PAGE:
Chicago — For members of the Chicago Bears, making an opposing player "Hibernate" meant you were due a payment from the bounty fund. Hall of Fame linebacker Dick Butkus was a frequent collector, but the hunter became the hunted when officials at NBC offered a bounty to anyone who could get Butkus off 1980s sitcom My Two Dads.
Detroit — If a Detroit player disabled an opponent, he would receive the "Lion's Share" bounty payoff.
Green Bay — When a Packer player knocks out an opponent, he is rewarded with "High Cheese," a payment which includes cash and the option to by purely symbolic stock in the team.
Interesting note: Brett Favre is the only player in NFL history to be a target in the bounty systems of all 32 NFL teams, including Green Bay's.
Minnesota — Minnesota's seldom-talked about bounty system, nicknamed "Mute on the Bounty," was often overlooked in Minneapolis. That's because it was often overshadowed by stories about sex boat scandals, "Whizzonators," Randy Moss-moonings, or Favre.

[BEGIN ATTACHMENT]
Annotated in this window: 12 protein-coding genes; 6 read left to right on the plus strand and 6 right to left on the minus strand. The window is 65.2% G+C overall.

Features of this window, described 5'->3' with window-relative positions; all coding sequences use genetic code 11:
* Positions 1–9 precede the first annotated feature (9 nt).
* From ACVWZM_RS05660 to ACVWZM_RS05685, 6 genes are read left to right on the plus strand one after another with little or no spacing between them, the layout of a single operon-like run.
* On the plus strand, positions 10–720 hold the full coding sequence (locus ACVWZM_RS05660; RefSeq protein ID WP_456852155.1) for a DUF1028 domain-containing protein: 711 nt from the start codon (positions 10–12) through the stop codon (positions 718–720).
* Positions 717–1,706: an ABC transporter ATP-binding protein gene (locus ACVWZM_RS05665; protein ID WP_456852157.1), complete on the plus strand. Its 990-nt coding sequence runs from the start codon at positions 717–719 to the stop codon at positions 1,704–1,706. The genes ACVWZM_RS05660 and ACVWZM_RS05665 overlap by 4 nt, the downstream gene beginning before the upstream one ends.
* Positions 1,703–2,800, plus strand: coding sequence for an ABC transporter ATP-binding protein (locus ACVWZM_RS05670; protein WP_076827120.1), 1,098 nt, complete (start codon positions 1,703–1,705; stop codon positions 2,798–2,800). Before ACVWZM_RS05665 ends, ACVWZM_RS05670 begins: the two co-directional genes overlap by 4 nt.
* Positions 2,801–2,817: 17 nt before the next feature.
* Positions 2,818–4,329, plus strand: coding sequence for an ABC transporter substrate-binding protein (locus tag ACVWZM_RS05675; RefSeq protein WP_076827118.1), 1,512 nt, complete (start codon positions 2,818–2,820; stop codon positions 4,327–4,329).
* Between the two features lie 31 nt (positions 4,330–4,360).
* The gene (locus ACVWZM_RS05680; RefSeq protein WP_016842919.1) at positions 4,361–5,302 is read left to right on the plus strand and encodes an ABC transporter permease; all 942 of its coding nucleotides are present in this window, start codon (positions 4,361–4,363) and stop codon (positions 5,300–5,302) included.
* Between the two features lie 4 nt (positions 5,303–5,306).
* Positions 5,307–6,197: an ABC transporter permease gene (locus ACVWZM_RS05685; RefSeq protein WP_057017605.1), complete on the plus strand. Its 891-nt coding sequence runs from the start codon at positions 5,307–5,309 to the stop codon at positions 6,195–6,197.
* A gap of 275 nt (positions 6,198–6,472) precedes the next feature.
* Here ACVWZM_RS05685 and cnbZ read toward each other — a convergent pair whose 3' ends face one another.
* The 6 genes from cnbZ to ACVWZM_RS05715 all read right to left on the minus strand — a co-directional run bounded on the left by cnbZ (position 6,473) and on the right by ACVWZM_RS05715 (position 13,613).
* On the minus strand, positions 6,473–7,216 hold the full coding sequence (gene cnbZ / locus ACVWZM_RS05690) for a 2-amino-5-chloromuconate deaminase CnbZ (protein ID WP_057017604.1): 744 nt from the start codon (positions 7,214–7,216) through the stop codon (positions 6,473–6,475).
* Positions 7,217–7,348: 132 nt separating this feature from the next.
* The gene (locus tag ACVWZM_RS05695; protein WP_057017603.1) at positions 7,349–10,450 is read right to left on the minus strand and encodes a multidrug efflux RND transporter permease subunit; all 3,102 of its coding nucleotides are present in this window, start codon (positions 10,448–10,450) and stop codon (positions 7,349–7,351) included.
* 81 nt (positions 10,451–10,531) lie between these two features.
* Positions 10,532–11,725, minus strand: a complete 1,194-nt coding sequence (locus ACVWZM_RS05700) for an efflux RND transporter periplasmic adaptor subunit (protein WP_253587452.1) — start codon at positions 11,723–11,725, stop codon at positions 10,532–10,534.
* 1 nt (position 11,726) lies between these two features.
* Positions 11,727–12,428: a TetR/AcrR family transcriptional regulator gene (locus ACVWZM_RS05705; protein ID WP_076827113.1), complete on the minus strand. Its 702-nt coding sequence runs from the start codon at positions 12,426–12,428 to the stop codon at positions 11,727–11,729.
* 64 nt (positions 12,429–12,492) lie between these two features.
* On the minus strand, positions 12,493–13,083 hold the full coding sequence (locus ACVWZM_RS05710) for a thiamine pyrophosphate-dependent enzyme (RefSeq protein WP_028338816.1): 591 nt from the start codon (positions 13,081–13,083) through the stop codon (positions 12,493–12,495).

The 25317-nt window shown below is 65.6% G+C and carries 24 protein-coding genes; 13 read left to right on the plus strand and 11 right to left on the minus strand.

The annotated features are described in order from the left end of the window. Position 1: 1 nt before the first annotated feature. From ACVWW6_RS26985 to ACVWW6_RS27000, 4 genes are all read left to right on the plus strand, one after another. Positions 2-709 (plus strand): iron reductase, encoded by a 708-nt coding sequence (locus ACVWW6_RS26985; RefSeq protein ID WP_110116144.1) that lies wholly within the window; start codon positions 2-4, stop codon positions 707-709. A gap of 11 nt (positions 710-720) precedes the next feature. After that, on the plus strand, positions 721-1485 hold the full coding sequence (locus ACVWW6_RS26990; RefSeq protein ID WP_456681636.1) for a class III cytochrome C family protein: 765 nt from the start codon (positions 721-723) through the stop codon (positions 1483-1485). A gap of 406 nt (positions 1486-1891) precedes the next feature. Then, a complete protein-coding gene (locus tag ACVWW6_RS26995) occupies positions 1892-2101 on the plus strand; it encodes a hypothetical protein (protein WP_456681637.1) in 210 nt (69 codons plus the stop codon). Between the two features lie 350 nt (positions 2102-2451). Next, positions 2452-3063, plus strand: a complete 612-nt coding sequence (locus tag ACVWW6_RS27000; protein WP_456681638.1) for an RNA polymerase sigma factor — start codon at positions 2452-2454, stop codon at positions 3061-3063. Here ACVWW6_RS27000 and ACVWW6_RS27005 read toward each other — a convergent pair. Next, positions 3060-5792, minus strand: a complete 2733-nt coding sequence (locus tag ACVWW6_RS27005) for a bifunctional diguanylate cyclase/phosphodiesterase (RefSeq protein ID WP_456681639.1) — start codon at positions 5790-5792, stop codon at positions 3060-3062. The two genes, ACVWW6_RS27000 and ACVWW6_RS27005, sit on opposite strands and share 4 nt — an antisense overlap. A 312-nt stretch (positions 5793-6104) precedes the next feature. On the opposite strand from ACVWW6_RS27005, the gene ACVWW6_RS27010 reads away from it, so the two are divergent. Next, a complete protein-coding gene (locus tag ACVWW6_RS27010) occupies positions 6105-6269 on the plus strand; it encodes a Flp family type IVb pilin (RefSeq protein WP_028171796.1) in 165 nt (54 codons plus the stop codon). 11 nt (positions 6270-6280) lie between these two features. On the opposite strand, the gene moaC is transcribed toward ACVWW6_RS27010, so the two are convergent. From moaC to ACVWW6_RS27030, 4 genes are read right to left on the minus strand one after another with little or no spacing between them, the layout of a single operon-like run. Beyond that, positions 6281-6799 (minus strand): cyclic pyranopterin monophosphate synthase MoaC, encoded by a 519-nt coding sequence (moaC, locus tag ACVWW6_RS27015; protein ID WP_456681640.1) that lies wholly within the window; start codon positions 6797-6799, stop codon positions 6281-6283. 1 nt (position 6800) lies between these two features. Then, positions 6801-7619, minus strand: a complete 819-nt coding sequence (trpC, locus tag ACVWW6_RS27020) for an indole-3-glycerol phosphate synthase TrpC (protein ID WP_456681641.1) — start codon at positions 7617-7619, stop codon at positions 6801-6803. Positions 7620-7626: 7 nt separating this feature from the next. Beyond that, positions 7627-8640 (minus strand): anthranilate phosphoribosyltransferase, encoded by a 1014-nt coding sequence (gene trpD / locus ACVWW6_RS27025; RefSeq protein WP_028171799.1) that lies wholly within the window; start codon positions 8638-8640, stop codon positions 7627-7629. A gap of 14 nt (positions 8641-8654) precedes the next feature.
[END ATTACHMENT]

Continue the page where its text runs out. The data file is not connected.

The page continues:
Atlanta — The Falcons "Dirty Bird" bounty encourages injuring opponents by any means necessary.
Carolina — Taking a page from folk singer James Taylor, the Panthers "Carolina On My Mind" bounty system actually condones head shots on opponents.
New Orleans — When a New Orleans opponent was targeted for "Sainthood," that meant he could expect Saints bounty hunters coming after him.
Tampa Bay — It is rumored that Warren Sapp said that any Buccaneer who earned a bounty could collect the money stashed in the Tampa Bay dressing room in "Davey Jones Locker."
Arizona — If, say, you are Darnell Dockett and you knocked the opponent's quarterback out of the game, you have earned your "Just Deserts."
St. Louis — In the Show Me State, the Rams "Mo. Money" bounty system not only rewarded players for injuring opponents, but often for just merely making tackles.
San Francisco — If a 49er pulled off a "49 'im," then he earned a bounty payout.
Seattle — In Seattle, where the "12th Man" cheers on the home team, the Seahawks administered the "10th Man" bounty program, whereby a Seahawks was rewarded for knocking out a player, thereby leaving the opposition one man short.
Buffalo — What does a Bill receive for KO'ing an opponent? "Buffalo Chips," of course, redeemable for cash, groceries, or lost helmets in the Bills bounty commissary.
Miami — The Dolphins took NFL immorality to new levels with the "Miami Vice" bounty system, which members of the 1972 team still insist was the NFL's best.